This is a fantasy retelling of Beauty and the Beast, and will also be my first Juliet Marillier read. It could probably also fit into the romance and historical categories. I know virtually nothing else about this book, but I’m excited to finally give Juliet Marillier’s writing a shot!

Sorcerer to the Crown
Zen Cho

sorcerer_front mech.indd

I just bought this book like a week ago! And the sequel has finally come out after, what, four years or something? This is a much beloved historical fantasy set in England that I always tended to confuse with V.E. Schwab’s A Darker Shade of Magic. It’s something to do with sorcerers in historical England. That’s all I know; I don’t even know what century it’s supposed to take place in. But England and magic? Count me in.

Inspired by Myth
Under the Pendulum Sun
Jeanette Ng

under the pendulum sun

I’ve had this book for ages, since I purchased it at the Sirens Conference a couple of years ago. Honestly? It was entirely a cover buy. I literally saw the cover, snatched it up, and bought it. Didn’t even read the summary, to be totally honest with you. Don’t think I’ve ever done that in my life. But it turned out well, since this is apparently a Gothic, Victorian-inspired tale of faerie. All I’ve heard is that it’s beautifully written and creepy. I’m so excited!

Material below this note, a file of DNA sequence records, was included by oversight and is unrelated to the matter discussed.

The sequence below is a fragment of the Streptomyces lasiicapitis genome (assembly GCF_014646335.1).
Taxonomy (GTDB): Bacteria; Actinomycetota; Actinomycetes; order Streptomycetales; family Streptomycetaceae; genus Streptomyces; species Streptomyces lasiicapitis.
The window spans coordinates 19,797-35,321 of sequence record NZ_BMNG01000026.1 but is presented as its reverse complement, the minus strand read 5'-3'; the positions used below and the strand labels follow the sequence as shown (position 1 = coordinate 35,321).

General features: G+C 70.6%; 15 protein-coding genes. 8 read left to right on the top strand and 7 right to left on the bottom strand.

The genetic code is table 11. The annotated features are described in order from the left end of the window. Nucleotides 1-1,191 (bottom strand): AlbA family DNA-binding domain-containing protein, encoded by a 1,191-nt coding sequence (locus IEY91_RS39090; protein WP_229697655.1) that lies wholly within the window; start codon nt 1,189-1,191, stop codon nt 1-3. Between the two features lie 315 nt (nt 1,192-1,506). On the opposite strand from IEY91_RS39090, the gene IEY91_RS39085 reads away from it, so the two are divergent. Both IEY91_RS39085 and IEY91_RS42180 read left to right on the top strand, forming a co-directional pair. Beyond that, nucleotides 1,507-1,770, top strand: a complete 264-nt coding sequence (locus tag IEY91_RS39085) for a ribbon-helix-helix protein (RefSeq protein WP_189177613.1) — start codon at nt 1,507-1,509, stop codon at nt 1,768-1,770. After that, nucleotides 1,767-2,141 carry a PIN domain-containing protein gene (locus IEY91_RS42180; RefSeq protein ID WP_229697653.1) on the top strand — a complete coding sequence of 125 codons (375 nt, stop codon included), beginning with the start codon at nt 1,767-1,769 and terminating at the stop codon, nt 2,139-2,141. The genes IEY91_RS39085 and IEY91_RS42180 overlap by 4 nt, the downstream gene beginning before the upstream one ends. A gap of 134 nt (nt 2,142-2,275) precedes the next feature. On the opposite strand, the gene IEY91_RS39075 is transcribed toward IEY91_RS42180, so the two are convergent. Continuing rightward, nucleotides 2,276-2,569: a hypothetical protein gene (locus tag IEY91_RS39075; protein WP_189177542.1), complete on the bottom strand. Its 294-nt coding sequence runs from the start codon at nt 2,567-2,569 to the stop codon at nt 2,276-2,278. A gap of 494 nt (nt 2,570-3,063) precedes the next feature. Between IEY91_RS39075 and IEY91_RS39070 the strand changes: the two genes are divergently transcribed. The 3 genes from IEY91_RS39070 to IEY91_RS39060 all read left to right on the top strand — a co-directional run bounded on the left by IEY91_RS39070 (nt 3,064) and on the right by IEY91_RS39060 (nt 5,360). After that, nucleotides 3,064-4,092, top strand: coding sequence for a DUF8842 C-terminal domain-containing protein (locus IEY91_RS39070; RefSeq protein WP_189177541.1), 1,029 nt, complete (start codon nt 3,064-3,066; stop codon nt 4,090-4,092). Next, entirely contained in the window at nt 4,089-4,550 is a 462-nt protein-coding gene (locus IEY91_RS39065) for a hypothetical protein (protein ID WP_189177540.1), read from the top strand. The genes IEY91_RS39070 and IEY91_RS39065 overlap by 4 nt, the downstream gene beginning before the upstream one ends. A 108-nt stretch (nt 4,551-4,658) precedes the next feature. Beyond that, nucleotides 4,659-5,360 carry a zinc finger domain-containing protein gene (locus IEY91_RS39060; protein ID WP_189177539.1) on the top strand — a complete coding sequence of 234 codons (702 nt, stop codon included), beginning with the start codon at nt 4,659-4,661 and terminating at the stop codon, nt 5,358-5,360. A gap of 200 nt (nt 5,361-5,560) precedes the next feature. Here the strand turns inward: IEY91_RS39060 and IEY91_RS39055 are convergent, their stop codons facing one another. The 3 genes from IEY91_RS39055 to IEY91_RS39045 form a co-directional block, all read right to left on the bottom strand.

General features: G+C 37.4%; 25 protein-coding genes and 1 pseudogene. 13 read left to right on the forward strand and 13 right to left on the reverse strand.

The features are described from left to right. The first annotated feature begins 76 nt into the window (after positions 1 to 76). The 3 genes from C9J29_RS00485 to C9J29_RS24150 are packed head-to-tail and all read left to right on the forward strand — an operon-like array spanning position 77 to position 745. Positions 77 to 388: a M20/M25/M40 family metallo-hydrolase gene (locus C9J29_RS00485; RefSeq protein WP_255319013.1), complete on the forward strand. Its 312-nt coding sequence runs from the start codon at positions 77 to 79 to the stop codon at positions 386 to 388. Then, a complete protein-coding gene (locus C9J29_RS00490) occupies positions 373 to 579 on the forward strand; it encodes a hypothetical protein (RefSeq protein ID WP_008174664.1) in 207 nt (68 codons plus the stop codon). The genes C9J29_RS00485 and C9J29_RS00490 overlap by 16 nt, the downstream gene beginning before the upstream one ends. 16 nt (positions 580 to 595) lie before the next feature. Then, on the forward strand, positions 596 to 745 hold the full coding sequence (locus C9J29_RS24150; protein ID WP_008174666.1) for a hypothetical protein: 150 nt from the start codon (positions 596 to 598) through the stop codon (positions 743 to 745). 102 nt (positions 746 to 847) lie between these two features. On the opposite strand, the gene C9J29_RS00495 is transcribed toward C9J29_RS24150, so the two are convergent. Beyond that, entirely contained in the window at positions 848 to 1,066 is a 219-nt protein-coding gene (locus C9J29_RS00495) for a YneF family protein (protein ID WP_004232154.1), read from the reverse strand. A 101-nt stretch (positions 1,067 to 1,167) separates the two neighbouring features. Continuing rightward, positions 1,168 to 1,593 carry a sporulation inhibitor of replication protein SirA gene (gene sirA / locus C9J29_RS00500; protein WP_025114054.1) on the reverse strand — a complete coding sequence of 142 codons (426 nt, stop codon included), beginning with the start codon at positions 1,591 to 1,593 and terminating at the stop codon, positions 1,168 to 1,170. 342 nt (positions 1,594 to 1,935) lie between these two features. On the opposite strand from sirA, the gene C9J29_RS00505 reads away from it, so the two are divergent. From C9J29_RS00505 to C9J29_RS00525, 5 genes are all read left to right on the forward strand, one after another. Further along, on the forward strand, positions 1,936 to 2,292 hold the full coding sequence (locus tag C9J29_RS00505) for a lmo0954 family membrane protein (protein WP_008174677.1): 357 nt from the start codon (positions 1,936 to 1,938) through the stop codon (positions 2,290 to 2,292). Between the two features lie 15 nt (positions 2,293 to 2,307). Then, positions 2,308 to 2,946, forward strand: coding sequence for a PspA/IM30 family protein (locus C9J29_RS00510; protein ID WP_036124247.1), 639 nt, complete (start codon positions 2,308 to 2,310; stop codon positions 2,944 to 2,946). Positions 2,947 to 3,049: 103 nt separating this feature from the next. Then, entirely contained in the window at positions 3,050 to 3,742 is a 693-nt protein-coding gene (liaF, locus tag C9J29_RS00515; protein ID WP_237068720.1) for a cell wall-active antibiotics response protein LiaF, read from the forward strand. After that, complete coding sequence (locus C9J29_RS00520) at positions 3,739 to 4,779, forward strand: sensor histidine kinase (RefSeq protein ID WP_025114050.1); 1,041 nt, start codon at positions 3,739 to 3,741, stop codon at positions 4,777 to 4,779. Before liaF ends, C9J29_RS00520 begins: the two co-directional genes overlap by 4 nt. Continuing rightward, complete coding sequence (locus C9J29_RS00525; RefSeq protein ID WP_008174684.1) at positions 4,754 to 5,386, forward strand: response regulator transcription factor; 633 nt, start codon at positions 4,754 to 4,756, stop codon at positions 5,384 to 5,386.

Empire of Sand
Tasha Suri

empire of sand

This book came out late last year and I’ve heard nothing but good things about it ever since, even though it hasn’t been very hyped up. I’m really intrigued by the summary and the setting (desert fantasy! inspired by Mughal history!) and the arranged marriage trope features here again. And honestly I’m just really in the mood for some good old high fantasy; the fact that it’s written by a POC author is just an added bonus!

Vita Nostra
Marina and Sergey Dyachenko
Julia Meitov Hersey (Translator)

vita nostra

I’m kind of apprehensive about this one. I don’t usually read translated lit, and everything I’ve heard about this book from friends who’ve read it makes it seem impenetrable, confusing, and just plain weird. But those same friends have also rated it very highly, and perhaps it’ll be the kind of weird I’m into.